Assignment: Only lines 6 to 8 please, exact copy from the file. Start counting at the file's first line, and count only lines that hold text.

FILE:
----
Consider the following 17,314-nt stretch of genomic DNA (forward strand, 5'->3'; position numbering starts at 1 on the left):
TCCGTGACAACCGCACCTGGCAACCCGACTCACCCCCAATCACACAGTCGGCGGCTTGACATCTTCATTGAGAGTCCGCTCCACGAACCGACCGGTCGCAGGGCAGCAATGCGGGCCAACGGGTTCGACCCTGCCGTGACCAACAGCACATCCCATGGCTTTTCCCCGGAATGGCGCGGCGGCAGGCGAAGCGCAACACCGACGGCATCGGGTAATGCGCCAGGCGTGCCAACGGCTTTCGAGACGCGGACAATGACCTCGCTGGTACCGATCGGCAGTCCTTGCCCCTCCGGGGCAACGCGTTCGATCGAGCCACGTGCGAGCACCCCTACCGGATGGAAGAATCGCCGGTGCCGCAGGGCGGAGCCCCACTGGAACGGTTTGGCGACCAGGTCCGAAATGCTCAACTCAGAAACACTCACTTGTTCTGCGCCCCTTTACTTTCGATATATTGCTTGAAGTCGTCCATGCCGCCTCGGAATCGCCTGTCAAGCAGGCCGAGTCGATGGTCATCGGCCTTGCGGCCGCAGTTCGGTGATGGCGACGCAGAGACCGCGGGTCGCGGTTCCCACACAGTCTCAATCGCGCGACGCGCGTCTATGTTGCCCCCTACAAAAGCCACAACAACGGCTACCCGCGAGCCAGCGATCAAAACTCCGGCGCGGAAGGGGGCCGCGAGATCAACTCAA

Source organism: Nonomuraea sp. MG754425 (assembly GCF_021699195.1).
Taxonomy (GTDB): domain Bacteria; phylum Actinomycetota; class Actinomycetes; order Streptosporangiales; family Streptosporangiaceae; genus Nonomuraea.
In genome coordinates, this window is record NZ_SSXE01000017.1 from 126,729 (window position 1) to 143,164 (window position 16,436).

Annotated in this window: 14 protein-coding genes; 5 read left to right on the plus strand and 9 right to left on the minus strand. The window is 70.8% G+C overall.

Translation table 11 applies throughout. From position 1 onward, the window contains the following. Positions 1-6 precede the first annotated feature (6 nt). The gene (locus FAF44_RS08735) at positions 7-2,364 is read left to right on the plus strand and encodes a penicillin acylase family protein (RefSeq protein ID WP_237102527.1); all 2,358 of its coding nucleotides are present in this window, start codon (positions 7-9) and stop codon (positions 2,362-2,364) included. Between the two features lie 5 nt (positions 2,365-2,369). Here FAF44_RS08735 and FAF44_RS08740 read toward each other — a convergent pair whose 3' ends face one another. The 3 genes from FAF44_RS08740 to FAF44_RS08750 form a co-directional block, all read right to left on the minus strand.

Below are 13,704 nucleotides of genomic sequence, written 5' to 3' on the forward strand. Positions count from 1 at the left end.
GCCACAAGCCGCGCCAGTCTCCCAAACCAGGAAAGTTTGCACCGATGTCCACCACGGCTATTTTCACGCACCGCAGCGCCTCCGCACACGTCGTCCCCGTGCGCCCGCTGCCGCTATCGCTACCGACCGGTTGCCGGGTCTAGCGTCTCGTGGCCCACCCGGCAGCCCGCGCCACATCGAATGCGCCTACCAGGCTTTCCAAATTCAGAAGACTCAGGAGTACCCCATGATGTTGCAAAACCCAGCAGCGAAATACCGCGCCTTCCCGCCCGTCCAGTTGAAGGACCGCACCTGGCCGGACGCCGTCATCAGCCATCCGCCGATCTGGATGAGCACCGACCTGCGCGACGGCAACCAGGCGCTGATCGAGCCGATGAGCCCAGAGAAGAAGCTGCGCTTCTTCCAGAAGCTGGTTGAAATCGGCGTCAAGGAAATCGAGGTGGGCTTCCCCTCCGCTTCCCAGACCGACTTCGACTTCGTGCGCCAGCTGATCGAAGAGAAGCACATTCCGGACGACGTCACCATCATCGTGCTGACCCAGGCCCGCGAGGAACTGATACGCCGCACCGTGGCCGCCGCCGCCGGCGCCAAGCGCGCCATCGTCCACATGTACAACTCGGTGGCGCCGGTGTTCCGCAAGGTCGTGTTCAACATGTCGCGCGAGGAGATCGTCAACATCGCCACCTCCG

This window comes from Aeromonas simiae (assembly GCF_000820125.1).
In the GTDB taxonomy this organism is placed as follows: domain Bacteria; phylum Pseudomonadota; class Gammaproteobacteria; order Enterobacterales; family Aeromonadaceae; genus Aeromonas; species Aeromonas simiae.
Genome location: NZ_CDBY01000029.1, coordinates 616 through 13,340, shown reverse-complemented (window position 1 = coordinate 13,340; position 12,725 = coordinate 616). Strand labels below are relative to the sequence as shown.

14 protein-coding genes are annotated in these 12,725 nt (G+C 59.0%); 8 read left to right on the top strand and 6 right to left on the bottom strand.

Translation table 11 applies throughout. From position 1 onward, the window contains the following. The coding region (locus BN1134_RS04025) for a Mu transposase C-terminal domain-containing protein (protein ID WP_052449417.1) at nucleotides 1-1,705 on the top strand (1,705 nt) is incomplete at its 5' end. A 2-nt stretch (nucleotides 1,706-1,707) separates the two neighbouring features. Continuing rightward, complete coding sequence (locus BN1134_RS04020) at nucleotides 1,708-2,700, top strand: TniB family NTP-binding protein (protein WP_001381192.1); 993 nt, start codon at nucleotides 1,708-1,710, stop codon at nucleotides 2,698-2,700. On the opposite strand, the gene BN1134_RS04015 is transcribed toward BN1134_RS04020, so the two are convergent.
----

Annotated in this window: 14 protein-coding genes; 5 read left to right on the plus strand and 9 right to left on the minus strand. The window is 70.8% G+C overall.

Translation table 11 applies throughout. From position 1 onward, the window contains the following. Positions 1-6 precede the first annotated feature (6 nt). The gene (locus FAF44_RS08735) at positions 7-2,364 is read left to right on the plus strand and encodes a penicillin acylase family protein (RefSeq protein ID WP_237102527.1); all 2,358 of its coding nucleotides are present in this window, start codon (positions 7-9) and stop codon (positions 2,362-2,364) included. Between the two features lie 5 nt (positions 2,365-2,369). Here FAF44_RS08735 and FAF44_RS08740 read toward each other — a convergent pair whose 3' ends face one another. The 3 genes from FAF44_RS08740 to FAF44_RS08750 form a co-directional block, all read right to left on the minus strand.

Below are 13,704 nucleotides of genomic sequence, written 5' to 3' on the forward strand. Positions count from 1 at the left end.